|- convert*.py                (convert target torch model to TF.)
    |- tts/             (text to speech models)
        |- layers/          (model layer definitions)
        |- models/          (model definitions)
        |- tf/              (Tensorflow 2 utilities and model implementations)
        |- utils/           (model specific utilities.)
    |- speaker_encoder/ (Speaker Encoder models.)
        |- (same)
    |- vocoder/         (Vocoder models.)
        |- (same)

Sample Model Output

Below you see Tacotron model state after 16K iterations with batch-size 32 with LJSpeech dataset.

"Recent research at Harvard has shown meditating for as little as 8 weeks can actually increase the grey matter in the parts of the brain responsible for emotional regulation and learning."

Audio examples: soundcloud

example_output

Datasets and Data-Loading

🐸TTS provides a generic dataloader easy to use for your custom dataset. You just need to write a simple function to format the dataset. Check datasets/preprocess.py to see some examples. After that, you need to set dataset fields in config.json.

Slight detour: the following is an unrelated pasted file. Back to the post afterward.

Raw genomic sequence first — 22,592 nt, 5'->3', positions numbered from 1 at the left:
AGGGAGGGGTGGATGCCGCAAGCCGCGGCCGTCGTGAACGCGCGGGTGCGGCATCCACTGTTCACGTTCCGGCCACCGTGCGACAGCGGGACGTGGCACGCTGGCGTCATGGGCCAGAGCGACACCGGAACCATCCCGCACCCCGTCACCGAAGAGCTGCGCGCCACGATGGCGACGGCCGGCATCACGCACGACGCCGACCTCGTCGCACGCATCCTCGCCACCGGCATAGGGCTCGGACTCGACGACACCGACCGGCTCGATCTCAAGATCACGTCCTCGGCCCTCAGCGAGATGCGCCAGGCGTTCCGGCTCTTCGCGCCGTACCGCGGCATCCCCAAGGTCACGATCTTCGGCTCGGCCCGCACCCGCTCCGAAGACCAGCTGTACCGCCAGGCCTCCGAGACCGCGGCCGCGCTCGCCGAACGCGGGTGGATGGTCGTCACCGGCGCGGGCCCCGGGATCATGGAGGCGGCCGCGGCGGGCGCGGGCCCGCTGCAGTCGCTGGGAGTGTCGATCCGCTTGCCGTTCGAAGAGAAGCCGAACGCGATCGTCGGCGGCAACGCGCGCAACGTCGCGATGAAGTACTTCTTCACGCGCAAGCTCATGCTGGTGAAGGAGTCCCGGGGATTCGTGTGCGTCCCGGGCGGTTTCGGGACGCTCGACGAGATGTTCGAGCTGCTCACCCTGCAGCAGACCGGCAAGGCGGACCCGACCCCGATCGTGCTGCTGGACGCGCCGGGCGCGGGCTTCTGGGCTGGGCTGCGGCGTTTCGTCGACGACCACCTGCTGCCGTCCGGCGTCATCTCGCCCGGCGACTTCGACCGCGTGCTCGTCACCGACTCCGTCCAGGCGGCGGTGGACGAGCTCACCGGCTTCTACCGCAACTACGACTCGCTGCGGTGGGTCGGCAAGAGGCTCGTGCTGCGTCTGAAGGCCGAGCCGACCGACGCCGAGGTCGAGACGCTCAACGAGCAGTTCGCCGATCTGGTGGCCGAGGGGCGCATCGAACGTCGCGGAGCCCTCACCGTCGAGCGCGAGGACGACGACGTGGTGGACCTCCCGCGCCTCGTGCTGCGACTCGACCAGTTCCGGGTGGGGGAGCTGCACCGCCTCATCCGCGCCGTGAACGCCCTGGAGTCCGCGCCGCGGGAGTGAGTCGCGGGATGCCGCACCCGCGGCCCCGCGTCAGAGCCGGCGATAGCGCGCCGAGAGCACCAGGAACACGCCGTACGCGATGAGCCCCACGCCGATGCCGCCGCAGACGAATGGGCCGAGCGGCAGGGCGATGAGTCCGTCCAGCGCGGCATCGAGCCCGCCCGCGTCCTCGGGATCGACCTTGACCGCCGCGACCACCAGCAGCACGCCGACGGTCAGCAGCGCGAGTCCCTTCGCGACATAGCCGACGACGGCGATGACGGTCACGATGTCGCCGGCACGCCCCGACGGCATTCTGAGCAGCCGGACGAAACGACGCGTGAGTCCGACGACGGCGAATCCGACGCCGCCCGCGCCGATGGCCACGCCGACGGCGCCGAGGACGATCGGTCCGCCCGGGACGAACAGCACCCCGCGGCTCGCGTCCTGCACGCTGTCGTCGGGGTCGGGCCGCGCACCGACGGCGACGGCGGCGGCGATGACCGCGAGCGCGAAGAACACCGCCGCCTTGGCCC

Some of the public datasets that we successfully applied 🐸TTS:

Example: Synthesizing Speech on Terminal Using the Released Models.

After the installation, 🐸TTS provides a CLI interface for synthesizing speech using pre-trained models. You can either use your own model or the release models under 🐸TTS.

Listing released 🐸TTS models.

tts --list_models

Run a TTS model, from the release models list, with its default vocoder. (Simply copy and paste the full model names from the list as arguments for the command below.)

tts --text "Text for TTS" \
    --model_name "<type>/<language>/<dataset>/<model_name>" \
    --out_path folder/to/save/output.wav

Run a tts and a vocoder model from the released model list. Note that not every vocoder is compatible with every TTS model.

tts --text "Text for TTS" \
    --model_name "<type>/<language>/<dataset>/<model_name>" \